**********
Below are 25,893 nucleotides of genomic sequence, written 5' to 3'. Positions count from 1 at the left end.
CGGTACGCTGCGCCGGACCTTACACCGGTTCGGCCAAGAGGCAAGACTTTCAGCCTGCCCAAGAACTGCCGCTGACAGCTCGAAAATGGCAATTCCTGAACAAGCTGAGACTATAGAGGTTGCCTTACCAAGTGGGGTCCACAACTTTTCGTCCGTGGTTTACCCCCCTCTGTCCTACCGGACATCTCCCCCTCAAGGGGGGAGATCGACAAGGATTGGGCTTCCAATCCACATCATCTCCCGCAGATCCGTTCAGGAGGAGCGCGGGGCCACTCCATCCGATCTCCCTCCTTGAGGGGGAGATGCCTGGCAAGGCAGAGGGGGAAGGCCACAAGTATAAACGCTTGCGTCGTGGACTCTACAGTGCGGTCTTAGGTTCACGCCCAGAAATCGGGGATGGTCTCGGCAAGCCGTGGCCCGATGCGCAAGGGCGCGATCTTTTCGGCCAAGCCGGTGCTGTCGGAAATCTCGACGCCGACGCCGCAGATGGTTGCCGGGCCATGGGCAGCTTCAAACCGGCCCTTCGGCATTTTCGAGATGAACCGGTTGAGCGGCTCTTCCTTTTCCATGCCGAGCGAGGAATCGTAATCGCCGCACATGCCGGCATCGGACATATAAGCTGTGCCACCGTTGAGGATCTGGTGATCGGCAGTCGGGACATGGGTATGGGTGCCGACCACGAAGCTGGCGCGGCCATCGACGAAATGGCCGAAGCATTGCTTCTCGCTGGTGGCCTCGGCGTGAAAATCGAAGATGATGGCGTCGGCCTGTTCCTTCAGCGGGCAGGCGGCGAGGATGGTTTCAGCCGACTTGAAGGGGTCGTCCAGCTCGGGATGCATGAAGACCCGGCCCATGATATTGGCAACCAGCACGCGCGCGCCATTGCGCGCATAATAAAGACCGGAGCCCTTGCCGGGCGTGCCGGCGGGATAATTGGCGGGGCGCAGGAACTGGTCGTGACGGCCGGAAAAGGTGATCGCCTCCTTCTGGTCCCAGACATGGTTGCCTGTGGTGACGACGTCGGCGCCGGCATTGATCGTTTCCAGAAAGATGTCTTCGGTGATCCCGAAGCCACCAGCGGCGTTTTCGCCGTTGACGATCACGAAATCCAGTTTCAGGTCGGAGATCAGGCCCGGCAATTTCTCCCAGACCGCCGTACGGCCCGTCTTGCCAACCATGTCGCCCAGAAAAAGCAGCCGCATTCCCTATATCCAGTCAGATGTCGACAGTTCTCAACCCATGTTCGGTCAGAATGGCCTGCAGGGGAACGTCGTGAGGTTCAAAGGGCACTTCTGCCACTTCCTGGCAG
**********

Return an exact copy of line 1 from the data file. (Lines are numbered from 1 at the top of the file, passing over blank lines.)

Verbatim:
Below are 25,893 nucleotides of genomic sequence, written 5' to 3'. Positions count from 1 at the left end.